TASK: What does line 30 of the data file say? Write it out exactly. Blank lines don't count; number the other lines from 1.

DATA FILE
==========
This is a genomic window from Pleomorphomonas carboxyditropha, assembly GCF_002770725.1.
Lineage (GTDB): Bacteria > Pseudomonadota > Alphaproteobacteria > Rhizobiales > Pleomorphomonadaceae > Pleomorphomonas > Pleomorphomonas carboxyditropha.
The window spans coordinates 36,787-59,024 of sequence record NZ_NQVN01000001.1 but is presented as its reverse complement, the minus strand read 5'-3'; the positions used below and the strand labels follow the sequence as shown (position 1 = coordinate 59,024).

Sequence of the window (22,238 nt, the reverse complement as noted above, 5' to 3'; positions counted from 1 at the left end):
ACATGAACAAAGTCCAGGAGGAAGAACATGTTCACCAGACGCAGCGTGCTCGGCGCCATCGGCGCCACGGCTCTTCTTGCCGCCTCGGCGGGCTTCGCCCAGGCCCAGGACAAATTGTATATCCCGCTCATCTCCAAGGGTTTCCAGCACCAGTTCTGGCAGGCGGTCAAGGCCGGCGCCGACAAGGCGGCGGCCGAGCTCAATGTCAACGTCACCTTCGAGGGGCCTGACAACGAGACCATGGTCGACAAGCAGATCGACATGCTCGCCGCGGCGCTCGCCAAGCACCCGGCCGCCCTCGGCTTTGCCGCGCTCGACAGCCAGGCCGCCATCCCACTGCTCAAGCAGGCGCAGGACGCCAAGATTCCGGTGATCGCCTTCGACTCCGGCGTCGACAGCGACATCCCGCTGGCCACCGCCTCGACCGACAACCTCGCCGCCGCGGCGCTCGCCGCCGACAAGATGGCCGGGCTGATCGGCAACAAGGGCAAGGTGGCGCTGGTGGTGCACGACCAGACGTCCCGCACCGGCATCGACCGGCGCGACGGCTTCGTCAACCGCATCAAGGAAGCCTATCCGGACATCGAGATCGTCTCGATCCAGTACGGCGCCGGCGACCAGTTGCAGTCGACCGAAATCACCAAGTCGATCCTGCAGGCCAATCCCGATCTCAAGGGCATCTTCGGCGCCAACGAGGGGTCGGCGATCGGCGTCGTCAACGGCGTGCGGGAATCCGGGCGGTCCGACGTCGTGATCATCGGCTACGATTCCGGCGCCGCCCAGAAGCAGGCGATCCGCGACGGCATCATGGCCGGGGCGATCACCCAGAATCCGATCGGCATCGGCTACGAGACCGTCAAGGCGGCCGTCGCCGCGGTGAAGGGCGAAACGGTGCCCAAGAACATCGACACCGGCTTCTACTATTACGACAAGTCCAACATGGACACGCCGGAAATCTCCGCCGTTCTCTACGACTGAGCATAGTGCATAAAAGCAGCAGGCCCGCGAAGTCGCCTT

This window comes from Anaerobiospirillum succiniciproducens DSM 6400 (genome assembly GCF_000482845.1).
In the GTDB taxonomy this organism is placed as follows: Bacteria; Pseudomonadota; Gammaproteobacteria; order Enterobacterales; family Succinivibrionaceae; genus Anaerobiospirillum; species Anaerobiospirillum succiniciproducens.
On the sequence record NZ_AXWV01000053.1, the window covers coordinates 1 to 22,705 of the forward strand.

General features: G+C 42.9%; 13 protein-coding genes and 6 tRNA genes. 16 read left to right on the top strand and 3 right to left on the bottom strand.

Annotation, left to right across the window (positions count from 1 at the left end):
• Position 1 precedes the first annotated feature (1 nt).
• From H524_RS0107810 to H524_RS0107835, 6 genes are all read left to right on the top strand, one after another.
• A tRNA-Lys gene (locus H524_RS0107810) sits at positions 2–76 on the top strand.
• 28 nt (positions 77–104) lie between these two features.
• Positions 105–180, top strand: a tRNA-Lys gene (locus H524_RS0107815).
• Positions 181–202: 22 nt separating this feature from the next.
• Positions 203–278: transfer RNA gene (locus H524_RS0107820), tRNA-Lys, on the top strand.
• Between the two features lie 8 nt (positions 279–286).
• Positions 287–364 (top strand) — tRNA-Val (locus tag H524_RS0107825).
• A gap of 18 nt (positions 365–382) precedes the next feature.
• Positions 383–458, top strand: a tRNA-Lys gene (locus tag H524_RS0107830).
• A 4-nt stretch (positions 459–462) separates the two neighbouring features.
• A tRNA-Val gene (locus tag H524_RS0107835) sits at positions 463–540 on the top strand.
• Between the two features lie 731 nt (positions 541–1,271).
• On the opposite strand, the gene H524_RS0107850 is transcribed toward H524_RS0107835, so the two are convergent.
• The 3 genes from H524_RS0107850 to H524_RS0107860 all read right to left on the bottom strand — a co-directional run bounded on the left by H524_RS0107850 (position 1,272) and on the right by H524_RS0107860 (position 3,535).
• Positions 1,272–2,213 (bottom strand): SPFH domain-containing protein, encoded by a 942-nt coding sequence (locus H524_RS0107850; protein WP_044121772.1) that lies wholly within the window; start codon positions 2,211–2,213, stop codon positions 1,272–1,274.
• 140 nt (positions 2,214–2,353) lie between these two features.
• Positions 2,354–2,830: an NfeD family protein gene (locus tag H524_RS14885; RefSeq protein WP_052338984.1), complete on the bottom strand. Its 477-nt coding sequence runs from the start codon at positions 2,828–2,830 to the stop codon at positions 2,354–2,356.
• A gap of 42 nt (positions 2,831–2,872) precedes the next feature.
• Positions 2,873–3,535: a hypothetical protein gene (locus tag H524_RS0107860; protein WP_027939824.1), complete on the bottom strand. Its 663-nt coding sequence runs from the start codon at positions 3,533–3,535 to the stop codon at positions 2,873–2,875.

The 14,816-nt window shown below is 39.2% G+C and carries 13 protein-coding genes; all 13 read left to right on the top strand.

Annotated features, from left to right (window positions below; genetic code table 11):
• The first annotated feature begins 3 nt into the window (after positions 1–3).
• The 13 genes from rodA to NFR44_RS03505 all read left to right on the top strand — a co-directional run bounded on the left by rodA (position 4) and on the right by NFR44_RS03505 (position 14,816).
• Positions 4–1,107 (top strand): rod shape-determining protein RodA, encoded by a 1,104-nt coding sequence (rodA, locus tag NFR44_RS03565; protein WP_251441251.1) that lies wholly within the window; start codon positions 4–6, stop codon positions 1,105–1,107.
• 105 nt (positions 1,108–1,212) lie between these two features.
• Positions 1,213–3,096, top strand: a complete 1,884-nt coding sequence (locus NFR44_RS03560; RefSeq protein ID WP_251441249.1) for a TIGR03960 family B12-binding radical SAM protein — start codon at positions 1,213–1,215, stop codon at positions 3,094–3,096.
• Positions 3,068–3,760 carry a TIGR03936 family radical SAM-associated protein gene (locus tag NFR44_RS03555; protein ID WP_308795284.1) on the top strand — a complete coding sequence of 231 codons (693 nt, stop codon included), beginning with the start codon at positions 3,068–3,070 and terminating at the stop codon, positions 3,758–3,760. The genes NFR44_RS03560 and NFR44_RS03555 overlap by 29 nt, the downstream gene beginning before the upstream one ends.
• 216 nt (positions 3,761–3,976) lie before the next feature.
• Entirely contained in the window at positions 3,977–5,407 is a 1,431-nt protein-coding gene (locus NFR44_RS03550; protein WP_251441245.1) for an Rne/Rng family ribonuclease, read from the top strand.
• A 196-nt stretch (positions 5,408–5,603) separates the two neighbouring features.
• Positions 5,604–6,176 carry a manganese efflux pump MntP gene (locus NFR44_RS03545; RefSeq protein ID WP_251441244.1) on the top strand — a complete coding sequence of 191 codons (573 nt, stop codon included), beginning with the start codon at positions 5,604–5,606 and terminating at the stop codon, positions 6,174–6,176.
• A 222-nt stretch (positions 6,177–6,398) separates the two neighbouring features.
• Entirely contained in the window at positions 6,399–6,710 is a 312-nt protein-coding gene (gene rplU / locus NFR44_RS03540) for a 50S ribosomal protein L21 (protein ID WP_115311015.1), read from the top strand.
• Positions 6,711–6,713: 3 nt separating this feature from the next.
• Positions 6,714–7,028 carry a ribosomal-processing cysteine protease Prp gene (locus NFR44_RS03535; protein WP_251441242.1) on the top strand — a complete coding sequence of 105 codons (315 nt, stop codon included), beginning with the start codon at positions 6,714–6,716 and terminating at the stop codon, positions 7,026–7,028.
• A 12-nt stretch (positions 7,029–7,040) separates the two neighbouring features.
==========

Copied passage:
• A gap of 42 nt (positions 2,831–2,872) precedes the next feature.